MALLOC(3)                  Linux Programmer's Manual                 MALLOC(3)

       malloc, free, calloc, realloc - allocate and free dynamic memory

       #include <stdlib.h>

       void *malloc(size_t size);
       void free(void *ptr);
       void *calloc(size_t nmemb, size_t size);
       void *realloc(void *ptr, size_t size);
       void *reallocarray(void *ptr, size_t nmemb, size_t size);

   Feature Test Macro Requirements for glibc (see feature_test_macros(7)):

           Since glibc 2.29:
           Glibc 2.28 and earlier:

       The malloc() function allocates size bytes and returns a pointer to the
       allocated memory.  The memory is not initialized.  If size is  0,  then
       malloc()  returns either NULL, or a unique pointer value that can later
       be successfully passed to free().

       The free() function frees the memory space pointed  to  by  ptr,  which
       must  have  been  returned by a previous call to malloc(), calloc(), or
       realloc().  Otherwise, or if free(ptr) has already been called  before,
       undefined behavior occurs.  If ptr is NULL, no operation is performed.

       The  calloc()  function allocates memory for an array of nmemb elements
       of size bytes each and returns a pointer to the allocated memory.   The
       memory  is  set  to zero.  If nmemb or size is 0, then calloc() returns
       either NULL, or a unique pointer value that can later  be  successfully
       passed to free().  If the multiplication of nmemb and size would result
       in integer overflow, then calloc() returns an error.  By  contrast,  an
       integer  overflow  would  not be detected in the following call to mal-
       loc(), with the result that an incorrectly sized block of memory  would
       be allocated:

           malloc(nmemb * size);

       The  realloc() function changes the size of the memory block pointed to
       by ptr to size bytes.  The contents will be unchanged in the range from
       the start of the region up to the minimum of the old and new sizes.  If
       the new size is larger than the old size, the added memory will not  be
       initialized.   If  ptr  is  NULL,  then  the call is equivalent to mal-
       loc(size), for all values of size; if size is equal to zero, and ptr is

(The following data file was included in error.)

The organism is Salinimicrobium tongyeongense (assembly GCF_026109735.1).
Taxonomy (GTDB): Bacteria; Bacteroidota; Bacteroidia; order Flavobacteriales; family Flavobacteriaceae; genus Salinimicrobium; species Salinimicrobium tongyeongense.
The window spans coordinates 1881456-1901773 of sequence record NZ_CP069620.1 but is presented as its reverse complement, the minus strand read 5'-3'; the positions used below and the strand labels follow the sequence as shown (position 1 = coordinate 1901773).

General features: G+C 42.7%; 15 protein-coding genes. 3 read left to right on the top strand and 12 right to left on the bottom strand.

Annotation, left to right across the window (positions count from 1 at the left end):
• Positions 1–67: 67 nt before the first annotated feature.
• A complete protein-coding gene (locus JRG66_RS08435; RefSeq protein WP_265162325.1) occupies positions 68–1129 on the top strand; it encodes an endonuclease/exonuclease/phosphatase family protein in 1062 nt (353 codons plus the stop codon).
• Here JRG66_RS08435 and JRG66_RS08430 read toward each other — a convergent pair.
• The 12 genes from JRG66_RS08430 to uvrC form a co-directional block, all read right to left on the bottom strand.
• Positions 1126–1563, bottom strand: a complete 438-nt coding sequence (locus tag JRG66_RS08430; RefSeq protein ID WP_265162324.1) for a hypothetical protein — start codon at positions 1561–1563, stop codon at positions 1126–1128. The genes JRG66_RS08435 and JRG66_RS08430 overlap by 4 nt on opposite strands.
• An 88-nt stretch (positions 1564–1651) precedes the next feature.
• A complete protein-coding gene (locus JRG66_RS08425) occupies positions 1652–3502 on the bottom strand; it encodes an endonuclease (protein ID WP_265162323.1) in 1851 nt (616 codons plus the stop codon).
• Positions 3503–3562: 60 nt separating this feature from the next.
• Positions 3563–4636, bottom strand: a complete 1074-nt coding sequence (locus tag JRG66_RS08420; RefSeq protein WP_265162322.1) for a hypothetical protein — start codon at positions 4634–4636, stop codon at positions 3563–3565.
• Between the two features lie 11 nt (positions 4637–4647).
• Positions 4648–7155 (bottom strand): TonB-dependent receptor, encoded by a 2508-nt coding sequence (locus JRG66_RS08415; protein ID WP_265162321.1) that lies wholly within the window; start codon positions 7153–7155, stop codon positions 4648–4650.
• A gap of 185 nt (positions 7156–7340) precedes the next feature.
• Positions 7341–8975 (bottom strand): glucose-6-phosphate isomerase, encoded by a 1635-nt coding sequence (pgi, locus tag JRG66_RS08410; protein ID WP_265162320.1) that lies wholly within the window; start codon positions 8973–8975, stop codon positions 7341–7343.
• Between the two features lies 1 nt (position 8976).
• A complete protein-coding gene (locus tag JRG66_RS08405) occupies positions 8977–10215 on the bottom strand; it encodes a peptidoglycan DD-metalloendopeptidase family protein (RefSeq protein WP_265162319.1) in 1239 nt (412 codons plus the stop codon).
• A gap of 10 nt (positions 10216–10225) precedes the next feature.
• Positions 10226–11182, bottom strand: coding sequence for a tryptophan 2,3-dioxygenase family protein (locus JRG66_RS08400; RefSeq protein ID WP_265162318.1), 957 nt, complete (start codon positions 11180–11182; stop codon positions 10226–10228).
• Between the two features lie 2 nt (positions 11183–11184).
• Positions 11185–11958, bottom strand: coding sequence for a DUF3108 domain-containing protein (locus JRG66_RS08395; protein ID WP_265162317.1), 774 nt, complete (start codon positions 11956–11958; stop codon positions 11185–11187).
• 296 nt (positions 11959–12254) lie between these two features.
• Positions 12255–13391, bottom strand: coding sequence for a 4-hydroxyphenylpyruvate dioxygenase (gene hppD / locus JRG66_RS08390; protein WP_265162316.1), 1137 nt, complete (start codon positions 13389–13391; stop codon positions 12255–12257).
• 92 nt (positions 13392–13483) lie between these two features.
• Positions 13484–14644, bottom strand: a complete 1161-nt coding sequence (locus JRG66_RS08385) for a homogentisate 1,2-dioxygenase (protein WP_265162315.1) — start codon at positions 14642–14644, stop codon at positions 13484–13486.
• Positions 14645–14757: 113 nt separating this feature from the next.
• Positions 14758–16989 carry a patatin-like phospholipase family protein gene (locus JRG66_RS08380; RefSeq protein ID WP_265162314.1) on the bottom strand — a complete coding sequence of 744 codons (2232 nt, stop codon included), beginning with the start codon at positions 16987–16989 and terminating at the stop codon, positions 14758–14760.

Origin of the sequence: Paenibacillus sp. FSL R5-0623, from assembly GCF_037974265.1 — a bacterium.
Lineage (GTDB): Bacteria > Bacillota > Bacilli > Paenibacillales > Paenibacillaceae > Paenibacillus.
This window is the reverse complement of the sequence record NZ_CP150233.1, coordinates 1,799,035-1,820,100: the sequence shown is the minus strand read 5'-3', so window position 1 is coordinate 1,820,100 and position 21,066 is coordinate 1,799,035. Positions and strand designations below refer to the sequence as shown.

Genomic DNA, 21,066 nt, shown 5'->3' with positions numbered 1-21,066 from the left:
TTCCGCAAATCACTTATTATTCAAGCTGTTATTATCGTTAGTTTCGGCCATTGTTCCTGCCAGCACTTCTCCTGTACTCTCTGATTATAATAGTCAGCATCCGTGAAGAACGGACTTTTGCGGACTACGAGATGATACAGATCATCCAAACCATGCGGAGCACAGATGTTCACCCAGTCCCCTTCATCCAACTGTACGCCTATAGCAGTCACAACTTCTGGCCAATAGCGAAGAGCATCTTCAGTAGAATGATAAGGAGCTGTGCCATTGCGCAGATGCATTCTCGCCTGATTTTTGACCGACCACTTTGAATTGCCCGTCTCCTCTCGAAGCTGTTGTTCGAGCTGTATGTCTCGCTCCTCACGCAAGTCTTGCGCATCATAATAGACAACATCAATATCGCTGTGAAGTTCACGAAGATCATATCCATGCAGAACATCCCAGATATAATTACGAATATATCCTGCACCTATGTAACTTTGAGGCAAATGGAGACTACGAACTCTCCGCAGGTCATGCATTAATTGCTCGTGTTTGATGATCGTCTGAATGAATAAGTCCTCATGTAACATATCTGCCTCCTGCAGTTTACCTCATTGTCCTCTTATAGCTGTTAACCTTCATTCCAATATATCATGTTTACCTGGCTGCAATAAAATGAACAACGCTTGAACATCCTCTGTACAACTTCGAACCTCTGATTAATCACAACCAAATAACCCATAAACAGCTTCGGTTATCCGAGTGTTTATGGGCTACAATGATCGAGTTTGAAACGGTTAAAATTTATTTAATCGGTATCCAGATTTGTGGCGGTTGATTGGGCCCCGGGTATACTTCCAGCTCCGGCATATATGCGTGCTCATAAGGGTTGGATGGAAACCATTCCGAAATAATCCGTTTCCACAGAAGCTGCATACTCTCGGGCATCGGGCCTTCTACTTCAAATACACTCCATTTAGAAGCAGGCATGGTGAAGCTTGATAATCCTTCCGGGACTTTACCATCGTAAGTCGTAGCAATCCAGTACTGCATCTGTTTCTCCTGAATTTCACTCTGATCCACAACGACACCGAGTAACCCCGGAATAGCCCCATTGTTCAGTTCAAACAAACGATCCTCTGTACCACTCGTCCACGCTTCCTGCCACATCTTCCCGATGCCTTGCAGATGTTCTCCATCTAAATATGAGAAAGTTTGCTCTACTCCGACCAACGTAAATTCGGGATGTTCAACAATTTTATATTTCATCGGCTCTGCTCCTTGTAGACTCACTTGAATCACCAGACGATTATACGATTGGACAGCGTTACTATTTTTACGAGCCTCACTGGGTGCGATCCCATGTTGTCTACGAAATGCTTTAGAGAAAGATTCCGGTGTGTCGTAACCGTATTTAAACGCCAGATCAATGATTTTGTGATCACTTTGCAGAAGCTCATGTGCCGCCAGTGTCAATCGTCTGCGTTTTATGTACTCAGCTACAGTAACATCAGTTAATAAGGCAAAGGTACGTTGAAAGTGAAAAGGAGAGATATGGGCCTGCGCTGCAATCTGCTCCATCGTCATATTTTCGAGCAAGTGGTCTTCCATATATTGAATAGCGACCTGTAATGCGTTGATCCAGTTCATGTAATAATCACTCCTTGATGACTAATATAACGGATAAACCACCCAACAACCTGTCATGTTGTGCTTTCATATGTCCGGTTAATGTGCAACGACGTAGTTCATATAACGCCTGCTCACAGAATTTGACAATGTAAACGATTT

not  NULL,  then  the  call  is equivalent to free(ptr).  Unless ptr is
       NULL, it must have been returned by an earlier call to  malloc(),  cal-
       loc(),  or realloc().  If the area pointed to was moved, a free(ptr) is

       The reallocarray() function  changes  the  size  of  the  memory  block
       pointed  to  by  ptr to be large enough for an array of nmemb elements,
       each of which is size bytes.  It is equivalent to the call

               realloc(ptr, nmemb * size);

       However, unlike that realloc() call, reallocarray() fails safely in the
       case  where the multiplication would overflow.  If such an overflow oc-
       curs, reallocarray() returns NULL, sets errno to ENOMEM, and leaves the
       original block of memory unchanged.

       The  malloc()  and calloc() functions return a pointer to the allocated
       memory, which is suitably aligned for any  built-in  type.   On  error,
       these functions return NULL.  NULL may also be returned by a successful
       call to malloc() with a size of zero, or by a successful call  to  cal-
       loc() with nmemb or size equal to zero.

       The free() function returns no value.

       The realloc() function returns a pointer to the newly allocated memory,
       which is suitably aligned for any built-in type, or NULL if the request
       failed.   The returned pointer may be the same as ptr if the allocation
       was not moved (e.g., there was room to expand the allocation in-place),
       or different from ptr if the allocation was moved to a new address.  If
       size was equal to 0, either NULL or a pointer suitable to be passed  to
       free() is returned.  If realloc() fails, the original block is left un-